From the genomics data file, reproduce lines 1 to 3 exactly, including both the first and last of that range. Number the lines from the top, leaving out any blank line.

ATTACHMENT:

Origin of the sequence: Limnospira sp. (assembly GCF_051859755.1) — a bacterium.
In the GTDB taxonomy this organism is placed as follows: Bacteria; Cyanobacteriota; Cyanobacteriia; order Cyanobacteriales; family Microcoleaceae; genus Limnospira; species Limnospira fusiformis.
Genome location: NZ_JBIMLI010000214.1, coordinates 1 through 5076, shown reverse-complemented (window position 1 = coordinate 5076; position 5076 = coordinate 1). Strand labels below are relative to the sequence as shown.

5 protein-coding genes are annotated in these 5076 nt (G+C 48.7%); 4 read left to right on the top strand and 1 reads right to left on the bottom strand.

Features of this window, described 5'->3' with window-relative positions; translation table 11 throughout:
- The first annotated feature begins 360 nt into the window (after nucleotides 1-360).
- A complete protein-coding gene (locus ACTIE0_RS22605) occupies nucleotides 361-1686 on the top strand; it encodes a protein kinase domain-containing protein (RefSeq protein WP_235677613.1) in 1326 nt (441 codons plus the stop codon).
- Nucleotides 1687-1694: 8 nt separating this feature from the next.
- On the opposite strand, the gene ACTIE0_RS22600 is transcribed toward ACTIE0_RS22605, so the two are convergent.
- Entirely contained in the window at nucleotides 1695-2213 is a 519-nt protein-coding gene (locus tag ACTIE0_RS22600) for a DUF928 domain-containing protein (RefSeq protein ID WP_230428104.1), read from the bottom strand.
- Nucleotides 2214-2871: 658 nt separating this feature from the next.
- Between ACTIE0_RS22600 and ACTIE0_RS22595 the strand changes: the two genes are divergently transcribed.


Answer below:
Origin of the sequence: Limnospira sp. (assembly GCF_051859755.1) — a bacterium.
In the GTDB taxonomy this organism is placed as follows: Bacteria; Cyanobacteriota; Cyanobacteriia; order Cyanobacteriales; family Microcoleaceae; genus Limnospira; species Limnospira fusiformis.
Genome location: NZ_JBIMLI010000214.1, coordinates 1 through 5076, shown reverse-complemented (window position 1 = coordinate 5076; position 5076 = coordinate 1). Strand labels below are relative to the sequence as shown.